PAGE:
Gobsmackingly, the new National Aged Care Advisory Council has been formed without any nursing groups represented.
So, the health minister has announced the composition of the new National Aged Care Advisory Council.
Seventeen members in total.
“Strong representation across five consumer groups including Indigenous, culturally and linguistically diverse, carers and advocacy groups,” Greg Hunt announced.
Well, that must be a tick hey? Indeed, it is reassuring that consumer groups representing people suffering from Alzheimer’s and dementia are there, as are Indigenous and ethnic consumers and more generally, Council on the Ageing.
There is a pharmacist, a speech pathologist and a nutritionist on the council, also extremely reassuring. Then there are at least five of the big, aged care provider CEOs — not surprising. It is important that they are on board with all the reforms required to improve the sorry state of Australian aged care that was reported in some of the accounts to the aged care royal commission.
So far, this membership meets some of the requirements of the recommendation that:
“The minister should appoint an aged care advisory council drawn from all relevant aspects of the aged care system, including people receiving aged care, representatives of the aged care workforce, approved providers, health and allied health professionals, specialists in training and education, and independent experts.”
But mystifyingly, mindbogglingly and gobsmackingly, the key group who is NOT present on this advisory council is those “health professionals” and “representatives of the health care workforce” called nurses!
And this, despite the fact that, under another recommendation from the royal commission, high quality aged care is defined as:
- diligent and skilful care
- safe and insightful care
- caring and compassionate relationships
- empowering care
- timely care
Who except registered nurses would be expected to plan and deliver this?
Similarly, under yet another recommendation, the general duty to provide high quality and safe care requires “approved providers” to ensure that any worker whom it makes available to perform personal care work has the experience, qualifications, skills and training to perform the particular personal care or nursing care work the person is being asked to perform.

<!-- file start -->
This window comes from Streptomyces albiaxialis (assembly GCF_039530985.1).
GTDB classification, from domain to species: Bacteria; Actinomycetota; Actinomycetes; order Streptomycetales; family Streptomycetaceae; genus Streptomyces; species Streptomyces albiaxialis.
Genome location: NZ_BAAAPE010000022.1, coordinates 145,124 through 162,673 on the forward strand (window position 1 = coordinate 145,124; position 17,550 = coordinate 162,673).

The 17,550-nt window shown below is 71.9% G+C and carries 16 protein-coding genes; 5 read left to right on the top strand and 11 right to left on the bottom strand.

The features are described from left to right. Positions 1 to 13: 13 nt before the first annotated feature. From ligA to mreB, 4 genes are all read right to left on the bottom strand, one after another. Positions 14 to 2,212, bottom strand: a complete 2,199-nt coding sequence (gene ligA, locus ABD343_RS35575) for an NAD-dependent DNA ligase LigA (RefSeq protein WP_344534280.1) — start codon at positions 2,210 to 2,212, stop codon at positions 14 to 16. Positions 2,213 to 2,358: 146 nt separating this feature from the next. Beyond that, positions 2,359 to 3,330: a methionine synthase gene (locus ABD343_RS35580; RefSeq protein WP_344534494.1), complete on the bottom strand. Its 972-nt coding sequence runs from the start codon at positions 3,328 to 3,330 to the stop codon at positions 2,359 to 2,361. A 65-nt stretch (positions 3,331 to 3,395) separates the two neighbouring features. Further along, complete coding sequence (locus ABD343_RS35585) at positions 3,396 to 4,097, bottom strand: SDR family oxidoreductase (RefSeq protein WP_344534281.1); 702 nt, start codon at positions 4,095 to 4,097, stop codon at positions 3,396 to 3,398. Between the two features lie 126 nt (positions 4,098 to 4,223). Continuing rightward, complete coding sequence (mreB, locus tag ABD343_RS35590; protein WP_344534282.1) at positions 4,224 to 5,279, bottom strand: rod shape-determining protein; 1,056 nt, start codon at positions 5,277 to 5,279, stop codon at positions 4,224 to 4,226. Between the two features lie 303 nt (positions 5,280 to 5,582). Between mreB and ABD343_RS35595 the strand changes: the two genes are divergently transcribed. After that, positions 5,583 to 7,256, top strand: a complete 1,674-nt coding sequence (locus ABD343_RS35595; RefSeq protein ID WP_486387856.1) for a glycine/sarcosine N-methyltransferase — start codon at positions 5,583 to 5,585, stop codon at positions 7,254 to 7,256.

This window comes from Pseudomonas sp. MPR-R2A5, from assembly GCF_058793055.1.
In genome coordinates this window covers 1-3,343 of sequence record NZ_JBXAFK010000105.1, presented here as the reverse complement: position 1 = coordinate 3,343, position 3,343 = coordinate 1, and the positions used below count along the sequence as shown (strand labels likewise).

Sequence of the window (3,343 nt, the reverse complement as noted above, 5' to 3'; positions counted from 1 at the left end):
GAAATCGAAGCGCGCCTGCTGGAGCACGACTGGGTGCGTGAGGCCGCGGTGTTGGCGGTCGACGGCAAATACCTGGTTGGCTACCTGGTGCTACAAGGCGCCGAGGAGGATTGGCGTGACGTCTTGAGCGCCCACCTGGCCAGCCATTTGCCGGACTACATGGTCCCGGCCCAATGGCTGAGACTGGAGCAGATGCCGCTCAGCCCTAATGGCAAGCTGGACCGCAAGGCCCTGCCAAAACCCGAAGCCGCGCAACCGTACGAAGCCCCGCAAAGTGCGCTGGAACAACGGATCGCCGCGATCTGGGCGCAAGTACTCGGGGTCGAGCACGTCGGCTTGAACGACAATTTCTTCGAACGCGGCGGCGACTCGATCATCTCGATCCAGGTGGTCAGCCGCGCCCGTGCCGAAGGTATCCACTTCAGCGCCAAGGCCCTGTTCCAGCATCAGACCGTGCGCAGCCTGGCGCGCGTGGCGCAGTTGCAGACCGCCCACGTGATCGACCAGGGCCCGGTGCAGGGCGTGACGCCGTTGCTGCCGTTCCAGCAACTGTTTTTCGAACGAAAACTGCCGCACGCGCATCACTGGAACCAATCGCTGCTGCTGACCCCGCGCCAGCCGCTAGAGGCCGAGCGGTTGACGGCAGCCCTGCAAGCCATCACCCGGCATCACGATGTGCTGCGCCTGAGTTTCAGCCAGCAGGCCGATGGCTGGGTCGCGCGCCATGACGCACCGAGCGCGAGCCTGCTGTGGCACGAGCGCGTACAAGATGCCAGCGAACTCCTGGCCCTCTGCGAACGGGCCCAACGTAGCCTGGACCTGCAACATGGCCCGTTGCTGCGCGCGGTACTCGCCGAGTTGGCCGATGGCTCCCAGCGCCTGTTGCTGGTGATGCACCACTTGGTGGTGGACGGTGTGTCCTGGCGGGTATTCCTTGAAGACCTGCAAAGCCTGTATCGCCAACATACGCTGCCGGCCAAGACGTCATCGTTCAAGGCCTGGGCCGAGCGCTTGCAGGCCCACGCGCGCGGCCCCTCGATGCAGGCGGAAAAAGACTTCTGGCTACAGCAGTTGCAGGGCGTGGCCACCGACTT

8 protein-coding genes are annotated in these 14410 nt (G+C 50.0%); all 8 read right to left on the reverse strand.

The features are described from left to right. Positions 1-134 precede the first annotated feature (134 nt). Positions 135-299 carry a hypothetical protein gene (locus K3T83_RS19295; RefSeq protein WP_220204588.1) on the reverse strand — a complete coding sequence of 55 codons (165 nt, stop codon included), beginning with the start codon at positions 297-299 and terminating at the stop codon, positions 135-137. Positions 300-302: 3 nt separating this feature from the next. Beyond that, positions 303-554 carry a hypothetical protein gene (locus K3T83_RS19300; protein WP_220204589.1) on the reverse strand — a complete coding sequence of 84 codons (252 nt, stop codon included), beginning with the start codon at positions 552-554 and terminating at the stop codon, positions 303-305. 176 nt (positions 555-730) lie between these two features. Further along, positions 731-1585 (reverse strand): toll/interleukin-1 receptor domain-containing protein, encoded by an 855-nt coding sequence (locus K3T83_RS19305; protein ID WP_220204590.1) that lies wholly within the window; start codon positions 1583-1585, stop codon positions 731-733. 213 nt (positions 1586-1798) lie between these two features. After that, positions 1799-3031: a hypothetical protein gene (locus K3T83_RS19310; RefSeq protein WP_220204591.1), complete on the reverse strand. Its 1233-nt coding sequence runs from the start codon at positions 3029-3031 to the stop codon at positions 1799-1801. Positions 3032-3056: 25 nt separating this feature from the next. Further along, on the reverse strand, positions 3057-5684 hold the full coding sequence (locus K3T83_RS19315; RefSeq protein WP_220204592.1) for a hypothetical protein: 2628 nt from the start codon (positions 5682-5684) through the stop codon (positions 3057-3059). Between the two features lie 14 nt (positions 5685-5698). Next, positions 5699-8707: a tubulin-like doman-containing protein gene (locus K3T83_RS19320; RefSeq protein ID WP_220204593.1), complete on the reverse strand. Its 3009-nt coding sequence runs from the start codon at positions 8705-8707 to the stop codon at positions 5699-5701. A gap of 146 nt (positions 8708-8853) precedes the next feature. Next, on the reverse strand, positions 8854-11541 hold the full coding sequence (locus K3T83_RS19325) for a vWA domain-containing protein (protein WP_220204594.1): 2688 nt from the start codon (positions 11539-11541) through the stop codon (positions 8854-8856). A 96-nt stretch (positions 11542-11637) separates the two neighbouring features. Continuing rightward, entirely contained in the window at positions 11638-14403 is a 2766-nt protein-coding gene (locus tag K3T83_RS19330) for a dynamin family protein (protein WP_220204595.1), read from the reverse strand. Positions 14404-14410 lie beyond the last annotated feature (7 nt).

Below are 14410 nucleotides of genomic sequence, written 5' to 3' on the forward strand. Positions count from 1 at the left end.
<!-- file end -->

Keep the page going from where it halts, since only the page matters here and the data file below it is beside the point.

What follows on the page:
So, who except “specialists in nursing care work training and education” are going to be able to provide the advice on this? Once again, only registered nurses. Where is the nursing representation on this council, minister?
I can only imagine two reasons why there are no nurses on the council.
The first (and perhaps my preferred reason) is that they forgot to put us on there. That they inadvertently overlooked us. It seems remarkable, given the prominence of the need for expert nursing care in the aged care royal commission hearings, but perhaps the group determining the membership had forgotten what everyone else seems to have noticed during Covid.
When there is no cure for a disease or condition, and the only way forward is for it to run its course (which is often the case with the chronic and complex diseases of the elderly), skilled professional nursing care makes a huge difference. At the extremes, expert nursing care can make the difference between comfort and pain, between calm and fear, between safety and danger, between understanding and confusion and even between life and death. We have seen this over and over again during Covid and heard it over and over again during the aged care royal commission. But perhaps they forgot us.
The second reason (which I find far less palatable and far more troubling) is that whoever put this council together perhaps made the decision to exclude the nursing voice from this discussion.
There is no doubt that expert nursing care is more expensive than using unqualified carers and that safe staffing requires proper nurse to patient ratios. This was explored in depth during the aged care royal commission.
The Australian Nursing and Midwifery Federation (ANMF) proposed a six-year implementation plan in recognition of the need for time to develop both the numbers and skills of the staff required. The ANMF further proposed that skills development would need to occur in collaboration with the Aged Services Industrial Relations Commission.
Many newly graduated nurses do not secure meaningful employment on completion of their courses, but the poor conditions and impossible workloads in the aged care sector are failing to attract them to positions.
Unless nurses are centrally involved in the development and planning of the aged care nursing workforce, the quality of care in the sector will never be improved. Put as many recommendations as you like together. This group will be talking about nursing care. It’s what we do and it’s what we know about. There needs to be a strong nursing voice on this council.
Mary Chiarella career spans 40 years both in the United Kingdom and Australia. Mary is Professor Emerita, Susan Wakil School of Nursing at the University of Sydney. In 2003/04 she was the Chief Nursing Officer, NSW Health Department and prior to that was the Foundation Professor of Nursing in Corrections Health, with the University of Technology, Sydney. Mary is a Board member of Northern Sydney LHD and chairs their Health Care Quality Committee. She also serves on the Health Ethics Advisory Panel to the NSW Minister for Health and the Clinical Governance Advisory Committee to Healthdirect Australia. Mary was awarded an AM for significant contributions to nursing and midwifery education and healthcare standards in June 2019.